Bespoke, code-free AI model beneficial for retinal images
Bespoke and code-free deep learning (CFDL) models can discriminate healthy retinal images from those with features of pre-plus or plus disease, indicating retinopathy of prematurity (ROP), according to a study published online April 21 in The Lancet Digital Health.
Siegfried K. Wagner, M.D., from the NIHR Moorfields Biomedical Research Center in London, and colleagues conducted a retrospective cohort study using retinal images from 1,370 neonates admitted to a neonatal unit between 2008 and 2018. Bespoke and CFDL models were developed; performance was assessed internally on 200 images and then validated externally on 338 retinal images from four separate datasets from the United States, Brazil, and Egypt (Retcam images) and India (images from the 3nethra neo device).
The researchers found that the bespoke model had an area under the curve (AUC) of 0.986 and the CFDL model had an AUC of 0.989 on the internal test set for the discrimination of healthy versus pre-plus or plus disease. On external validation test sets acquired using the Retcam, both models generalized well for discriminating healthy from pre-plus or plus disease (bespoke range, 0.975 to 1.000; CFDL range, 0.969 to 0.995). For discriminating pre-plus disease from healthy or plus disease in the U.S. dataset, the CFDL model was inferior to the bespoke model (CFDL: 0.808; bespoke: 0.942). When tested on the 3nethra neo imaging device, performance was also reduced (CFDL: 0.865; bespoke: 0.891).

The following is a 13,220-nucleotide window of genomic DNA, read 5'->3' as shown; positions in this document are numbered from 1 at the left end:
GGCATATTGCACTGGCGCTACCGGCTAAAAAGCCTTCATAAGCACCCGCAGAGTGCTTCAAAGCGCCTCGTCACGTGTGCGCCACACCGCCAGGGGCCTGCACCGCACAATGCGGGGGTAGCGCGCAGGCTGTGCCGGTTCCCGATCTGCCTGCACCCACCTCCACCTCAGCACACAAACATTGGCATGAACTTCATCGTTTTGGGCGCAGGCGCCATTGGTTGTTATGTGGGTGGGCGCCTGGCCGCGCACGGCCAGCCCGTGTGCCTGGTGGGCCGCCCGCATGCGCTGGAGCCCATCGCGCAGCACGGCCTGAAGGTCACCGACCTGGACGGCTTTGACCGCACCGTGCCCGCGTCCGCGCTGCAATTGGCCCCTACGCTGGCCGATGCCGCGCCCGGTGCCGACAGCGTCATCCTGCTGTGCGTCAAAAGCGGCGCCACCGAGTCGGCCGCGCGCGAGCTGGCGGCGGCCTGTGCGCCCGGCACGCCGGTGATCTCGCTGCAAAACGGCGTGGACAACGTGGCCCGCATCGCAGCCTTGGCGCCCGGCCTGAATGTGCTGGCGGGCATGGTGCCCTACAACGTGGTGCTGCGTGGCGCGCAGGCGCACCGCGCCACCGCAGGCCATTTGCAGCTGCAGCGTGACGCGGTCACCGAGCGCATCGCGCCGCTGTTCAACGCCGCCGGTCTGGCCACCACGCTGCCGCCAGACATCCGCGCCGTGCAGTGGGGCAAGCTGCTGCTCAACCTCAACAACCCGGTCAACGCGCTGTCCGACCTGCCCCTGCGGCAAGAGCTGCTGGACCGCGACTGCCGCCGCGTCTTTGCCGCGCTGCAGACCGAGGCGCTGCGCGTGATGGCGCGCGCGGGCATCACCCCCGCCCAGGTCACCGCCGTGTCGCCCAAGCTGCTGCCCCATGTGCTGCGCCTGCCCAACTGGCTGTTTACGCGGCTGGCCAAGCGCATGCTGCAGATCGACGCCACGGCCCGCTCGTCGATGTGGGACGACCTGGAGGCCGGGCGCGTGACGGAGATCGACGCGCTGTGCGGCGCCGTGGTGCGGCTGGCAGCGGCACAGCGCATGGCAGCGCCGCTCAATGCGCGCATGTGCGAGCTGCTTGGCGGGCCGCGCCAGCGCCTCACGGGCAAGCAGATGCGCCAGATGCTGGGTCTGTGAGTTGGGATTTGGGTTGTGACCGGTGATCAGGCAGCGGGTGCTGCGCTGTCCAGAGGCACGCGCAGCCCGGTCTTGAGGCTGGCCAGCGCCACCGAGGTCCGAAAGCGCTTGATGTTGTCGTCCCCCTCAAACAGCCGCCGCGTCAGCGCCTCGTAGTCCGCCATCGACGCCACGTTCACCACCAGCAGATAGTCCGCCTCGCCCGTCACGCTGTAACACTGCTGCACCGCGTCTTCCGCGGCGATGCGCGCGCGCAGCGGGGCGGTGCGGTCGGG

"Although further validation and studies of effectiveness across different populations are needed before deployment, deep learning might provide a tool for mitigating the risk of lifelong sight impairment in these young patients," the authors write.
Several authors disclosed ties to the pharmaceutical industry.
More information: Siegfried K Wagner et al, Development and international validation of custom-engineered and code-free deep-learning models for detection of plus disease in retinopathy of prematurity: a retrospective study, The Lancet Digital Health (2023). DOI: 10.1016/S2589-7500(23)00050-X
Copyright © 2023 HealthDay. All rights reserved.